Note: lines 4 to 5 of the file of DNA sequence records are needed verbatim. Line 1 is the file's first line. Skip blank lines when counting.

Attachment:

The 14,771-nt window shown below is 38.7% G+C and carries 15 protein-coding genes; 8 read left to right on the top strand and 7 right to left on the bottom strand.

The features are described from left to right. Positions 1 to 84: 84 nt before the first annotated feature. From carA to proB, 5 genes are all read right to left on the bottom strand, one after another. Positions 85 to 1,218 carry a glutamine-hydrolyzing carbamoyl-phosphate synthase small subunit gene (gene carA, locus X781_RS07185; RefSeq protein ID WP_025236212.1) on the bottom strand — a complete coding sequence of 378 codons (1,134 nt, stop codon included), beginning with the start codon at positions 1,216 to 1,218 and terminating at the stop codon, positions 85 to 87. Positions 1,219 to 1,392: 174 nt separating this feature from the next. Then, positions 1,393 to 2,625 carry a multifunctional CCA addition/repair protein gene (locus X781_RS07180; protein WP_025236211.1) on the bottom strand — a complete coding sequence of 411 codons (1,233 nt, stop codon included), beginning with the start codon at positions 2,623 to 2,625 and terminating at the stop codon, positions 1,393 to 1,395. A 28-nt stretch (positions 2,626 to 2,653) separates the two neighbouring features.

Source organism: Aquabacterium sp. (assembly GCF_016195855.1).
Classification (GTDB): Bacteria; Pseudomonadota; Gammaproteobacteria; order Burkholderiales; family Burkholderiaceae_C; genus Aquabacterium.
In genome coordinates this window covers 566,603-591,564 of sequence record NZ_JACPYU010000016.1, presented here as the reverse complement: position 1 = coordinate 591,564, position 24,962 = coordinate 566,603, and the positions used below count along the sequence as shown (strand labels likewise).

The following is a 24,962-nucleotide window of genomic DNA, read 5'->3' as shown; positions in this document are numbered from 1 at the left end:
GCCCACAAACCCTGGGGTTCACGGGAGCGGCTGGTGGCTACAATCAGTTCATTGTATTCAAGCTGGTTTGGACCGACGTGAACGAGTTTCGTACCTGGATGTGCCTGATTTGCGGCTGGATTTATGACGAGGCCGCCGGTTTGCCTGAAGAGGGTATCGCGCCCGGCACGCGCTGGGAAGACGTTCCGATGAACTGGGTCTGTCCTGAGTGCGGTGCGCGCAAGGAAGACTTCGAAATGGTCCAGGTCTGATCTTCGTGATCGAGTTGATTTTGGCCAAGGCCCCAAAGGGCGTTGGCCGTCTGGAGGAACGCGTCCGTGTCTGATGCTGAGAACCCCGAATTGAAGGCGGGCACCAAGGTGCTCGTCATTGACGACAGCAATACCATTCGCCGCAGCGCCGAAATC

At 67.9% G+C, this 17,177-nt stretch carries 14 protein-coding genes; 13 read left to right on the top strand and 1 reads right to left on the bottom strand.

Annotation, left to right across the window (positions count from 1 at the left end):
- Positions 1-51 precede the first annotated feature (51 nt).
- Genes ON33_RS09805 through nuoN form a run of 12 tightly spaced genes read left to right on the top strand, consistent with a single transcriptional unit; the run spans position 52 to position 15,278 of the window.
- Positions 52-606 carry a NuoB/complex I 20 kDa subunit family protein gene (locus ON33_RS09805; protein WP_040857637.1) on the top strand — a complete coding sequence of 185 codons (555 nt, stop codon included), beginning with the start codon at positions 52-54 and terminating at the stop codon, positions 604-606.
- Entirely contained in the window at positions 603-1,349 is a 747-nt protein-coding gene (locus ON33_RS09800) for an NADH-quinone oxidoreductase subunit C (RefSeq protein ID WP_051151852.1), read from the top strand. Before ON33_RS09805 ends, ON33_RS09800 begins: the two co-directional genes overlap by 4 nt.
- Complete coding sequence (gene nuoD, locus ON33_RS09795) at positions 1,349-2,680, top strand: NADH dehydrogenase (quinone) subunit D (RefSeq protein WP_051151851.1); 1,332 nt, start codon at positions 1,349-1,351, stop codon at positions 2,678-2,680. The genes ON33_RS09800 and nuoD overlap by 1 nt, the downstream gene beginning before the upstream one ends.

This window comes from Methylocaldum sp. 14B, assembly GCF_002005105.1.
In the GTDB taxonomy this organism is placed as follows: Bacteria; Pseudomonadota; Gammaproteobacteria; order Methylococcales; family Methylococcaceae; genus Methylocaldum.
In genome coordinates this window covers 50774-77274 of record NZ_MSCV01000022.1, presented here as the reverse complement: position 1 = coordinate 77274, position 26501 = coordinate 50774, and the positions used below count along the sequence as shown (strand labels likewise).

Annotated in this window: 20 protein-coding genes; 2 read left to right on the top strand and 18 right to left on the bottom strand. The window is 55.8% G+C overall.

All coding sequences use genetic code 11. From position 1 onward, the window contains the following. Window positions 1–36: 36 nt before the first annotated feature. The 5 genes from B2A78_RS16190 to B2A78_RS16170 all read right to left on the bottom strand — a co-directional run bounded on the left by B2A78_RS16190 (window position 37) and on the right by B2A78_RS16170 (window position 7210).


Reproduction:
Classification (GTDB): Bacteria; Pseudomonadota; Gammaproteobacteria; order Burkholderiales; family Burkholderiaceae_C; genus Aquabacterium.
In genome coordinates this window covers 566,603-591,564 of sequence record NZ_JACPYU010000016.1, presented here as the reverse complement: position 1 = coordinate 591,564, position 24,962 = coordinate 566,603, and the positions used below count along the sequence as shown (strand labels likewise).